After a month of trying, NASA finally launched one of its small sounding rockets from the coast of Virginia, creating a delightful mix of colorful clouds in the upper atmosphere. The vibrant show was no fluke, but the main point of the mission. The rocket, a Terrier-Improved Malemute, was tasked with releasing canisters filled with multi-colored chemical vapors into the sky to create vivid clouds that could be seen from the ground.
It’s a launch that’s been a long time in the making
It’s a launch that’s been a long time in the making. Originally scheduled for May 31st, the mission has been continuously pushed back due to poor weather conditions. But at 4:25AM ET this morning, the sounding rocket finally got off the ground from NASA’s Wallops Flight Facility in Virginia, reaching an altitude of 118 miles. During the flight, which lasted just eight minutes, 10 canisters filled with chemicals called vapor tracers were released and formed the clouds.
Creating these artificial clouds helps researchers more easily track how particles move at super--high altitudes. And that’s important when it comes to better understanding Earth’s ionosphere — the upper part of our planet’s atmosphere that is ionized by solar and cosmic radiation. These ionized gases, which extend out into space, are manipulated by Earth’s magnetic field. Scientists have made models to predict how the ionosphere moves and changes across the globe, but the best way to prove if those models are correct is to see these particles in action.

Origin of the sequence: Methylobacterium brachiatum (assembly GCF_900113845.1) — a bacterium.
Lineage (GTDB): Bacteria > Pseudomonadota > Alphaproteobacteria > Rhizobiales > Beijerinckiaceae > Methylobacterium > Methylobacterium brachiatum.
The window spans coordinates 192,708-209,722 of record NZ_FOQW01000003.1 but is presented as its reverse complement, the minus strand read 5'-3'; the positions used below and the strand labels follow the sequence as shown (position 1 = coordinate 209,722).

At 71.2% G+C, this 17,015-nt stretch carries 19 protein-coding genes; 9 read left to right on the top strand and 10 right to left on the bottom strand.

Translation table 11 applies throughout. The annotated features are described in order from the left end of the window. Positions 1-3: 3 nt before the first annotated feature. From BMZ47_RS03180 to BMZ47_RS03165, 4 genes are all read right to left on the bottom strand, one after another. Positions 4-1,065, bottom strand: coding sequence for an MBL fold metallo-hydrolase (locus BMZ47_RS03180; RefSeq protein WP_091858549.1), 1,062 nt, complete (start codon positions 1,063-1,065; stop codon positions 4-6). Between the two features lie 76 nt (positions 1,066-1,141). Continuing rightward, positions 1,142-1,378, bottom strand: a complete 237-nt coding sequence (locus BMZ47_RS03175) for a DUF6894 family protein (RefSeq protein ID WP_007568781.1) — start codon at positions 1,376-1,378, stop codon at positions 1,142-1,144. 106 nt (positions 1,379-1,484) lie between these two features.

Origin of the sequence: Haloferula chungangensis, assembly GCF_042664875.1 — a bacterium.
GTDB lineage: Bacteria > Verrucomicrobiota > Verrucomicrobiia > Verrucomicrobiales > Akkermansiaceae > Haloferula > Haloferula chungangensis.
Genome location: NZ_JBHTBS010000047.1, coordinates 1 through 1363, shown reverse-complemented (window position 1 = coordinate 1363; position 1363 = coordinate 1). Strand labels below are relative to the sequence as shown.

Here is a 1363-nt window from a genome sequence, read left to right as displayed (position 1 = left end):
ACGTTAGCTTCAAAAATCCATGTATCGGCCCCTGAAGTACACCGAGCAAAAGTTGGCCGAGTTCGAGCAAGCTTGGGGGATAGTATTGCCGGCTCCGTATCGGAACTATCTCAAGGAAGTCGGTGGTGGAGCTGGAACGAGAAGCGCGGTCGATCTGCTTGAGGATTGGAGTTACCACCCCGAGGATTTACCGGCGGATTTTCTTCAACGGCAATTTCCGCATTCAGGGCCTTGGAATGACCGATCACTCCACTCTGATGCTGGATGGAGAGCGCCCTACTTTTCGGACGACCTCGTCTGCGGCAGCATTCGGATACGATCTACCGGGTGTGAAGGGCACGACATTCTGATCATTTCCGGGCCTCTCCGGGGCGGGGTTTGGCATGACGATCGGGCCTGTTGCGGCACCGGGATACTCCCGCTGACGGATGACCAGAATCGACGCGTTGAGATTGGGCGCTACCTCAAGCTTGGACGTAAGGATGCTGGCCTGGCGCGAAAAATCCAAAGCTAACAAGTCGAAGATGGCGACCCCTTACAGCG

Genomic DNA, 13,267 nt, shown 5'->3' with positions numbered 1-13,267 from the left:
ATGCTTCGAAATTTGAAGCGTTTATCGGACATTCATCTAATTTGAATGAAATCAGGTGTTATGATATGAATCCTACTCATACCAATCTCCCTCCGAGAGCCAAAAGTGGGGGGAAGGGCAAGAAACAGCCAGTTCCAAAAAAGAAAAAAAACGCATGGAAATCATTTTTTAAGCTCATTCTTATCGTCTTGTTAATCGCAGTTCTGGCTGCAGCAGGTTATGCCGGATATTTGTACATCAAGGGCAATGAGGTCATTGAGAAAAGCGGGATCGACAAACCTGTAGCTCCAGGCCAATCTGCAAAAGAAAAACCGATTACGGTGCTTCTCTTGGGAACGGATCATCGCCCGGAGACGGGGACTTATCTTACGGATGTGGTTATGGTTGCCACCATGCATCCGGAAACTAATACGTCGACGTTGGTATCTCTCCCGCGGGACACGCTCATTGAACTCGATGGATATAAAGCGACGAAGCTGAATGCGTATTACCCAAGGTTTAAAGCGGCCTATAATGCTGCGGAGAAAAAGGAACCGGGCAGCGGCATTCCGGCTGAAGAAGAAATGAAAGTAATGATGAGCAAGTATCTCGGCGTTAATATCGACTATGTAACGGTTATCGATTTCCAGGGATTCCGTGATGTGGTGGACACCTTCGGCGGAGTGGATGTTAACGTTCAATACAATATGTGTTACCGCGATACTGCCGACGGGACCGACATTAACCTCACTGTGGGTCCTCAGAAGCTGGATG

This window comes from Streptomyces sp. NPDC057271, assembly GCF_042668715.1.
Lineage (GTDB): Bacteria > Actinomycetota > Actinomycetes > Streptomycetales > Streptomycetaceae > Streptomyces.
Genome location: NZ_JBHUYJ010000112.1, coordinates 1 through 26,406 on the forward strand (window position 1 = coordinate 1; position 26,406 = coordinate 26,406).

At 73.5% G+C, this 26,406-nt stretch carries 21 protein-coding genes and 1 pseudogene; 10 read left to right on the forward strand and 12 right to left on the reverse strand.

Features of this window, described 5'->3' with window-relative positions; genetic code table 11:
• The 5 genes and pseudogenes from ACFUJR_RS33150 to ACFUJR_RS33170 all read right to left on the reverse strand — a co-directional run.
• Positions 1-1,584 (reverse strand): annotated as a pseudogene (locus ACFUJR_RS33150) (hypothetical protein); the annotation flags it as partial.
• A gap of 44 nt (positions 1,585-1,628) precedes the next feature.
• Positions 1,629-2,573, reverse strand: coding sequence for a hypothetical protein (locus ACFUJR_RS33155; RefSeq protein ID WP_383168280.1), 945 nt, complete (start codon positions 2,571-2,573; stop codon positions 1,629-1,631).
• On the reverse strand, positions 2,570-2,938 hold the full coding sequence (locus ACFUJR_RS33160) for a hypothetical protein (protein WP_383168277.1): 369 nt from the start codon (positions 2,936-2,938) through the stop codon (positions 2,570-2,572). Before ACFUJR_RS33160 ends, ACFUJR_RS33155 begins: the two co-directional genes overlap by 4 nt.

These sounding rocket missions are an artful way to do that, and NASA assures everyone that the launches do not pose any threat to human health. The vapor tracers that are released are made of barium, lithium, and trimethylaluminum, the same ingredients you might find in fireworks. And NASA’s sounding rockets release a whole lot less of these chemicals than a big fireworks show.
It’s no surprise, then, that the result of NASA’s mission does look a bit like a firework. And thanks to a new method of releasing the canisters, the clouds could be seen for many miles around, from North Carolina to New York. NASA says it got 2,000 reports of cloud sightings, but don’t take the agency’s word for it. Check out viewers’ shots of the vapor tracers on NASA’s Wallops Facebook page.